One big issue at stake here is whether privacy should be “opt-in” or “opt-out.” In other words, should users have to jump through all sorts of hoops in order to get advertisers to stop tracking them, or should all the default options be set up such that users should have to work very hard in order to share their data with advertisers? Right now, of course, the situation is such that users have to navigate a confusing series of menus and steps in order to turn off tracking. In contrast, a better practice is to safeguard privacy by default.

As Mozilla points out in its petition about Apple’s iPhone privacy claims, it is possible right now for users to turn off the IDFA on their phones – but it is a real pain and chore in order to do so. And most users do not even know that this IDFA exists. Thus, they go about their business, completely unaware that they are being tracked with every single move. Moreover, since they have bought into the idea that Apple is a “privacy hero” protecting them, they might actually become emboldened to take steps with their iPhone that might put their personal privacy at even greater risk.

According to Mozilla, the advertiser tracking should be opt-in, and not opt-out. After all, isn’t that the way most Internet users expect things to work? For example, say that you want to sign up for a company email newsletter. You physically have to opt-in to receive the newsletter. Then, on top of things, you will usually receive a confirmation email saying that you signed up to receive the newsletter, and you will be prompted to click on a link, verifying that you indeed were the person who requested to sign up for the newsletter.

Now, imagine if a similar type of system to safeguard privacy by default were applied to the world of advertising, tracking, and digital monitoring. It would make life a lot harder for advertisers, because it is unclear how many people – if any – would actually sign up for 24/7 ubiquitous tracking. So, in many ways, the Mozilla petition in response to Apple’s iPhone privacy clams is a sort of compromise solution: it would still enable advertisers to track people for a short period of time, and users wouldn’t have to worry about constantly adjusting their privacy settings (Apple would make all changes to the unique ID automatically).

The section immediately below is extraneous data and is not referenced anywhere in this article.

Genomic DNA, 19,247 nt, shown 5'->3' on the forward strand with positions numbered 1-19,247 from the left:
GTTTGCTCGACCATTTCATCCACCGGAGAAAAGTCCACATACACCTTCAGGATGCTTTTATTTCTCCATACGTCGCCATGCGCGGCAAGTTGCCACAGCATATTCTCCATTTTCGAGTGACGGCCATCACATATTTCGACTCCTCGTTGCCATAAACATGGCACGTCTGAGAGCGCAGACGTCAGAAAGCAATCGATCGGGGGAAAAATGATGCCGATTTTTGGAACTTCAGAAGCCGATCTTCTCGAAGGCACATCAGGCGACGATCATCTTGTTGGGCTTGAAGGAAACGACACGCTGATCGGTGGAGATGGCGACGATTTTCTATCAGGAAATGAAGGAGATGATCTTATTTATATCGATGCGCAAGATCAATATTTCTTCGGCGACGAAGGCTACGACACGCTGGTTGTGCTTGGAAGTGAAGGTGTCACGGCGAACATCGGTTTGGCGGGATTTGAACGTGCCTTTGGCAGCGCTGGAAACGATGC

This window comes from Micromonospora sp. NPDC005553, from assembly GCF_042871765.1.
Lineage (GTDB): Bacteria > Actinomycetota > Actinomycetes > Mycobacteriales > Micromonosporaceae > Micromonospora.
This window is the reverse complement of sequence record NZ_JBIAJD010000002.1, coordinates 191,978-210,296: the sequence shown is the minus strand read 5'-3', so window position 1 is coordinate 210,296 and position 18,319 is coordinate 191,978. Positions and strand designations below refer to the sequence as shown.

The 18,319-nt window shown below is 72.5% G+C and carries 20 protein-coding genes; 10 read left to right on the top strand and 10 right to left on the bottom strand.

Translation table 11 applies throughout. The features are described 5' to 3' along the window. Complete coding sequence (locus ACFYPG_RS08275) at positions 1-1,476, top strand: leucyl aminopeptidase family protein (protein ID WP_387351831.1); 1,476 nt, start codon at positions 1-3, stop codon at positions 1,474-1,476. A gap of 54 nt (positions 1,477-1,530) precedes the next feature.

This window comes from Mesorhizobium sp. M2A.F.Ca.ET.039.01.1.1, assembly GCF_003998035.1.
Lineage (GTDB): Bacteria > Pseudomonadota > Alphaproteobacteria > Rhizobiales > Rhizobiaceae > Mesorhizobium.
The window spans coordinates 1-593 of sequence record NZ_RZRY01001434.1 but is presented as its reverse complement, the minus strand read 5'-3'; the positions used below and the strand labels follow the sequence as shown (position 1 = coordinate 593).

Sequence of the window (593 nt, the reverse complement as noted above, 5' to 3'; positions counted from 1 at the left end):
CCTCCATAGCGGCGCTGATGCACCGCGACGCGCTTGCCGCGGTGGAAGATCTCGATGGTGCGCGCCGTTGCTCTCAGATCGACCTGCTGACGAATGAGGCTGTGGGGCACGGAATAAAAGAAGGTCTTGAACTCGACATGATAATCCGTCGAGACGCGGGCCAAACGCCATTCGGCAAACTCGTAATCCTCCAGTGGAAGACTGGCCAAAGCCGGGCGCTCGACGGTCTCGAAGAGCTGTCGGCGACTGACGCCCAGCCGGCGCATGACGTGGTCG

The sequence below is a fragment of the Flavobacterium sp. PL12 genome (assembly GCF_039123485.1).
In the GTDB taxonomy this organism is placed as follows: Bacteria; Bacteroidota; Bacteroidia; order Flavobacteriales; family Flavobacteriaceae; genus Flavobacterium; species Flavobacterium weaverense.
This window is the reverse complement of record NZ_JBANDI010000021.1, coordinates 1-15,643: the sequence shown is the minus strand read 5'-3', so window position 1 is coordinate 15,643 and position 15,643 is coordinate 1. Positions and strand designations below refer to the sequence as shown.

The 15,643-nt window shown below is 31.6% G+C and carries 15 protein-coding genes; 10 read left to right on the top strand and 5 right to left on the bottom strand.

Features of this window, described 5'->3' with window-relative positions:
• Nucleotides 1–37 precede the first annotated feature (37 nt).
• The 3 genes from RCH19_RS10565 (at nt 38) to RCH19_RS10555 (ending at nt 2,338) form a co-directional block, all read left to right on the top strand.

A message to Silicon Valley

If nothing else, the new Mozilla petition referencing Apple’s iPhone privacy claims is intended to send Silicon Valley the message that users do not want companies tracking them and that privacy is something that is very important to the future of the Web. Whether you are a software company or a hardware company, you need to take privacy seriously. Thus, even Apple – which has built a reputation for privacy – needs to keep a careful eye on any issues (such as the existence of IDFAs) that might impact iPhone privacy. By adopting the Mozilla petition on privacy for iPhones, it will send a clear message that Apple is, indeed, 100 percent behind the concept of user privacy.

Going forward, privacy needs to be a feature that is built into new products and services from the very outset, rather than something that is added in at the last moment, or something that must be added retroactively. If U.S. legislators ever introduce a comprehensive and sweeping federal privacy law, this is a fundamental privacy concept that they should keep in mind to help companies to safeguard the privacy of their users.